Encoding Content in My Response Using HTMLEncode

You may want to encode custom content into the Research service response packet as HTML. Several people doing so have wondered about the most prudent approach to this. The answer lies in using a method, such as HTMLEncode, for all content written into the XML response packet to ensure any special characters (<, >, &, ", ',) are converted to XML-appropriate character entities (such as &lt; &gt; &amp; &quot; &apos;). If a service is extracting information from another system (such as a database, LDAP, and so on), then such a method eliminates problems when the system return un-encoded special characters. If the service generates all the strings internally, or it knows that the external system does not return any problem characters, then there is no need to encode content.

Identifying Users and Tracking Logon Status

Sometimes the Research service is set to require a logon for customer tracking or for-pay content. A couple of questions about this scenario have been asked. One involves how to identify users after they log on. The proper way to do this is to use cookies. You can use cookies after logon to identify the user and the user's logon status. If cookies associated with a paid service are lost, the user is prompted to log on again and gets only the free previews or basic experience until an identifying cookie is re-sent by the server.

A second question involves preventing the Research task pane from re-displaying the logon screen after the user logs on. This primarily concerns those with a pay-per-transaction model because it works by requiring users to log on when they want to access premium content. Therefore, to prevent re-displaying the log on screen, consider not charging per transaction because it can be problematic.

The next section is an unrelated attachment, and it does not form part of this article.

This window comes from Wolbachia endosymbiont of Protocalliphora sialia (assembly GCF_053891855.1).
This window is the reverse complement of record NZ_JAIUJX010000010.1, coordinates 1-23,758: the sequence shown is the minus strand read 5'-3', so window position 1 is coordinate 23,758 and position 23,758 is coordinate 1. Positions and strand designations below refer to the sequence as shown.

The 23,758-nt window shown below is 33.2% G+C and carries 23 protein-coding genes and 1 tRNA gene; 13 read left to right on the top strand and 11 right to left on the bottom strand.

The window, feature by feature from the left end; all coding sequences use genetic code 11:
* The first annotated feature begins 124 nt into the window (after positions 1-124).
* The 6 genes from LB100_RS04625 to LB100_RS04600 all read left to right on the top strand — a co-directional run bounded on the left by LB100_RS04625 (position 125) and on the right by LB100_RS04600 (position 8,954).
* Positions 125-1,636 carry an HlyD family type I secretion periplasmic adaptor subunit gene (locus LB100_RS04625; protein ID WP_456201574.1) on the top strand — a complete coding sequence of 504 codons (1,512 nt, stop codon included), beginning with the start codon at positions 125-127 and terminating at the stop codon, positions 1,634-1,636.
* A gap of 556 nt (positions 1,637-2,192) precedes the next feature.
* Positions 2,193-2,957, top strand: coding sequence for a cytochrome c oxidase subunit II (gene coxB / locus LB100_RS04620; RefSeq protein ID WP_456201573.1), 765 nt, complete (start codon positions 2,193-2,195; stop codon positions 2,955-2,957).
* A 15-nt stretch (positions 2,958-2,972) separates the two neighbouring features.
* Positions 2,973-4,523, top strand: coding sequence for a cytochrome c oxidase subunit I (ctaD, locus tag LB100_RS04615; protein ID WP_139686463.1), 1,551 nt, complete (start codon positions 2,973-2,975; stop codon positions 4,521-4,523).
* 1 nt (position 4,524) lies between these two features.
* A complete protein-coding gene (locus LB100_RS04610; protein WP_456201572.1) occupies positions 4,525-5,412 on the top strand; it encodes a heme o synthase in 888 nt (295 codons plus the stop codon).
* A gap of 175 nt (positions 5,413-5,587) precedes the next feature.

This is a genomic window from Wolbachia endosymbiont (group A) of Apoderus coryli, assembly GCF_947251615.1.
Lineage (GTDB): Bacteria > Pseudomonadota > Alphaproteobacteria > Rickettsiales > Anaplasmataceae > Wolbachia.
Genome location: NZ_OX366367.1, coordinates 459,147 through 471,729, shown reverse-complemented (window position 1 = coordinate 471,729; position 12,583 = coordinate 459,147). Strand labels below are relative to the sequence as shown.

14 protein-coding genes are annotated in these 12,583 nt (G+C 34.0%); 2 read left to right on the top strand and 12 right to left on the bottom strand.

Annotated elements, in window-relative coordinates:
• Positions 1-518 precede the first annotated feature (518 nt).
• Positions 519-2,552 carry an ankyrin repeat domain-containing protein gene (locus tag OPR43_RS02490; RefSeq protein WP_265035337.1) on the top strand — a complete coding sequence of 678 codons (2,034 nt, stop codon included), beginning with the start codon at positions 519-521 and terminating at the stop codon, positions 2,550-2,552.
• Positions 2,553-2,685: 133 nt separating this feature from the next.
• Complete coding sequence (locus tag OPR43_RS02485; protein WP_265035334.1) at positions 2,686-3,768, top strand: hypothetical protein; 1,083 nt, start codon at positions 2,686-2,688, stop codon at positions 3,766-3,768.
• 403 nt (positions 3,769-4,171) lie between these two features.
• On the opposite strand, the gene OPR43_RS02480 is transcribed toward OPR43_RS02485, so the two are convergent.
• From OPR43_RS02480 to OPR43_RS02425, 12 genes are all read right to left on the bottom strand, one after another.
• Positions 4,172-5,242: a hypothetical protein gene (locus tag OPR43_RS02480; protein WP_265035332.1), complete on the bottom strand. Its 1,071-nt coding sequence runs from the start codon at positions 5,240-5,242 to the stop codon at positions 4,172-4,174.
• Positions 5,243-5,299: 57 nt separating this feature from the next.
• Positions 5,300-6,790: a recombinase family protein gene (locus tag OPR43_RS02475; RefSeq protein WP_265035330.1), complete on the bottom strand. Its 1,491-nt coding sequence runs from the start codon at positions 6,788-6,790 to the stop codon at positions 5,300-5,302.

Sending Hidden Data to the Server

If you're trying to send hidden data, such as the contents of a hidden form field, to the server, you can do it two different ways:

  1. You can send hidden data back to the server using a cookie.
  2. You can use the RequeryContext element, located in the Response namespace, to send hidden data back to the server.

Using a Local Research Service

You may be wondering if, when hosting a Research service on your local computer, you still need to use SOAP to communicate with the service. You may also need to know if you can still search the Research service when your computer is not connected to the Internet.

With regard to the first question, yes, you can only communicate with a Research service using SOAP. However, you can host a Research service on your local computer, and you do not need to be connected to the Internet to search it. Usually you need to be connected to the Internet to register a new service because the registration process checks for online status. You can work around this requirement by making the necessary registration entries manually provided you know the required values. This topic is discussed in detail in Building Office 2003 Research Services That Work Offline. For more information about local services and service registration, see the Microsoft Office Research Service Software Development Kit (SDK).